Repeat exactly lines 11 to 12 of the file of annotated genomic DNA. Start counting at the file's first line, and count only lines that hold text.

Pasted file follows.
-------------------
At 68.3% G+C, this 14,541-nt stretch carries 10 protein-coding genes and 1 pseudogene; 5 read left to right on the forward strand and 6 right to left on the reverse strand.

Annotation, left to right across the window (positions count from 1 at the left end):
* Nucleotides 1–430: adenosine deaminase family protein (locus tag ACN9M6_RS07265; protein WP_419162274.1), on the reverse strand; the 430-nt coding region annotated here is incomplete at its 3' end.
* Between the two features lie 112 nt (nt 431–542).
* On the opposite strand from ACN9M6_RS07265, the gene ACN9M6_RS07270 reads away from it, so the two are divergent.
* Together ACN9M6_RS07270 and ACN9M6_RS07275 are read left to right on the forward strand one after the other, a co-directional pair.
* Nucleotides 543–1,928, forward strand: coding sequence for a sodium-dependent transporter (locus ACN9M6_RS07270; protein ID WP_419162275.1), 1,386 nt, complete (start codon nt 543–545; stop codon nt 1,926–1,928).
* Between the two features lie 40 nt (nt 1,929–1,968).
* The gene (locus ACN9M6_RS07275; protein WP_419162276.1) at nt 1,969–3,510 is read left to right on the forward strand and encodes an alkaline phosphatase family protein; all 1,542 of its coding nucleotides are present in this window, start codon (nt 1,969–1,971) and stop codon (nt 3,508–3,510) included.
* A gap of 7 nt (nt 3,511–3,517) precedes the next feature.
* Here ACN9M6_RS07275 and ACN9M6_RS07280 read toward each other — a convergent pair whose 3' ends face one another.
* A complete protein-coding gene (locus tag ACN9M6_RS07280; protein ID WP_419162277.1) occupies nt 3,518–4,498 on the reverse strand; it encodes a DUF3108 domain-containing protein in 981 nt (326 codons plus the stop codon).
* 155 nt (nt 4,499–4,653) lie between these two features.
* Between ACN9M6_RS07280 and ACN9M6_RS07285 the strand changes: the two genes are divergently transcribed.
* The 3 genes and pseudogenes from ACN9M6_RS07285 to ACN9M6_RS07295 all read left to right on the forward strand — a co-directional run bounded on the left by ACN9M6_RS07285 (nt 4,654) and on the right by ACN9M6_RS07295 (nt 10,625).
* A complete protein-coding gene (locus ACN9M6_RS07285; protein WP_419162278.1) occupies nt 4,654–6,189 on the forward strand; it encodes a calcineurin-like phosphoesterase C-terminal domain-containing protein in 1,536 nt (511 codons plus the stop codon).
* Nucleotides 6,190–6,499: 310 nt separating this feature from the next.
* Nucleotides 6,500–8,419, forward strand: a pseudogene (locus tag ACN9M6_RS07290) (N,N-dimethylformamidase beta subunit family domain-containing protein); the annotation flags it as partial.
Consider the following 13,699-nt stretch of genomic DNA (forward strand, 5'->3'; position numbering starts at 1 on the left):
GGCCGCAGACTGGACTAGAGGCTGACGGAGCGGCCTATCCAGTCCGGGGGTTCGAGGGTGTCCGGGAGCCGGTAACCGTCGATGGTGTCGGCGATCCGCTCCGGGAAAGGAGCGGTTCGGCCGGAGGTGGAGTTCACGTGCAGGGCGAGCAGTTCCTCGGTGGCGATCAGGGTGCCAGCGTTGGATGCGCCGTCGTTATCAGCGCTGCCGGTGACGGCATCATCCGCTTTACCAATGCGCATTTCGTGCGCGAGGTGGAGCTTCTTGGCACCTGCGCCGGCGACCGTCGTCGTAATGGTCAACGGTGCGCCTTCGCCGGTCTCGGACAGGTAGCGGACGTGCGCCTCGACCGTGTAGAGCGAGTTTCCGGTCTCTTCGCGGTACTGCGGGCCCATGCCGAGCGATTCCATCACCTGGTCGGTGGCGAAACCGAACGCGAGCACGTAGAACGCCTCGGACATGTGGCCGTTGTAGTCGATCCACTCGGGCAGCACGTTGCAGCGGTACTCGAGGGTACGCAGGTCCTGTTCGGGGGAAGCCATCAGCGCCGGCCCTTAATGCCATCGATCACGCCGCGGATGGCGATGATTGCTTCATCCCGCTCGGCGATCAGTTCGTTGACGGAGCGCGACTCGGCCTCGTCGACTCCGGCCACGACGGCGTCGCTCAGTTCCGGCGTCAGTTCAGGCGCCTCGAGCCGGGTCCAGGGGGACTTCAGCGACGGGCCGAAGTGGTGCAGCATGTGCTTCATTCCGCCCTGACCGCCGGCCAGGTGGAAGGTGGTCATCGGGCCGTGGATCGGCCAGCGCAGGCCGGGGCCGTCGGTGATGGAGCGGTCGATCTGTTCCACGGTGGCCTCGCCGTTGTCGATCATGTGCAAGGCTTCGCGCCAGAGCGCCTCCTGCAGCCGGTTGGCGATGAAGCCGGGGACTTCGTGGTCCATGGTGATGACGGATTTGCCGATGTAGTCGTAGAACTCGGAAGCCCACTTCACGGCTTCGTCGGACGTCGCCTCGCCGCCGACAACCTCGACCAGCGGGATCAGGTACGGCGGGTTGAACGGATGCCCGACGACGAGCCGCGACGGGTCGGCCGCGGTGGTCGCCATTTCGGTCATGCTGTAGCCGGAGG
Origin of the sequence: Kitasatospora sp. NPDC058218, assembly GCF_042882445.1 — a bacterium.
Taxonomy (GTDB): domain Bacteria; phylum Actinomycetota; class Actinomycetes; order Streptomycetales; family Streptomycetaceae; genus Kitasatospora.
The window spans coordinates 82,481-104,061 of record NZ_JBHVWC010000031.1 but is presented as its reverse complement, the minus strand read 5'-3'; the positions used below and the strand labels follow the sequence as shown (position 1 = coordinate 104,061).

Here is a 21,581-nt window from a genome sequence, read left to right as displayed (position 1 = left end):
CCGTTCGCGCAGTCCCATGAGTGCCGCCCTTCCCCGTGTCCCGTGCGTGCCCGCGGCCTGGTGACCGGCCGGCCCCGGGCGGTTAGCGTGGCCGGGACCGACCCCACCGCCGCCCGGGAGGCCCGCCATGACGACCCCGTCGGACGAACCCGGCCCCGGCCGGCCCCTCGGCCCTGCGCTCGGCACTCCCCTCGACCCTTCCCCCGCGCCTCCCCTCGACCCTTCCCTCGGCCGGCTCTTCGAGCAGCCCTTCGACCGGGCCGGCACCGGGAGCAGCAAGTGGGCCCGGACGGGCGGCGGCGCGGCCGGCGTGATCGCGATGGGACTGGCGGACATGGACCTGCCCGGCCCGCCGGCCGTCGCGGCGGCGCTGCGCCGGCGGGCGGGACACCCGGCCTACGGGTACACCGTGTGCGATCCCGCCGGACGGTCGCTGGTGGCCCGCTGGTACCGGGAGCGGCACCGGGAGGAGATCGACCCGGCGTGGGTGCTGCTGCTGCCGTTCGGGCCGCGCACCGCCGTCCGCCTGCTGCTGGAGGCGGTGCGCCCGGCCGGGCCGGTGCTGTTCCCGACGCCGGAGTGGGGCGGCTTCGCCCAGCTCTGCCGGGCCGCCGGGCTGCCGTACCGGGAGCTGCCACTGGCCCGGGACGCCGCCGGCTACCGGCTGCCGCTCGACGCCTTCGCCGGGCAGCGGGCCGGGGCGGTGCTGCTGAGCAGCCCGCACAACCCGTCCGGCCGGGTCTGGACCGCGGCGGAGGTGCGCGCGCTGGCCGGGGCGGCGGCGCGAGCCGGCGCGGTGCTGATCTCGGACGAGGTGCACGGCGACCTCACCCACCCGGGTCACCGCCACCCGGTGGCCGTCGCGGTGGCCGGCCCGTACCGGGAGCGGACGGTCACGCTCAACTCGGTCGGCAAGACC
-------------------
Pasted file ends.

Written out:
* Here ACN9M6_RS07275 and ACN9M6_RS07280 read toward each other — a convergent pair whose 3' ends face one another.
* A complete protein-coding gene (locus tag ACN9M6_RS07280; protein ID WP_419162277.1) occupies nt 3,518–4,498 on the reverse strand; it encodes a DUF3108 domain-containing protein in 981 nt (326 codons plus the stop codon).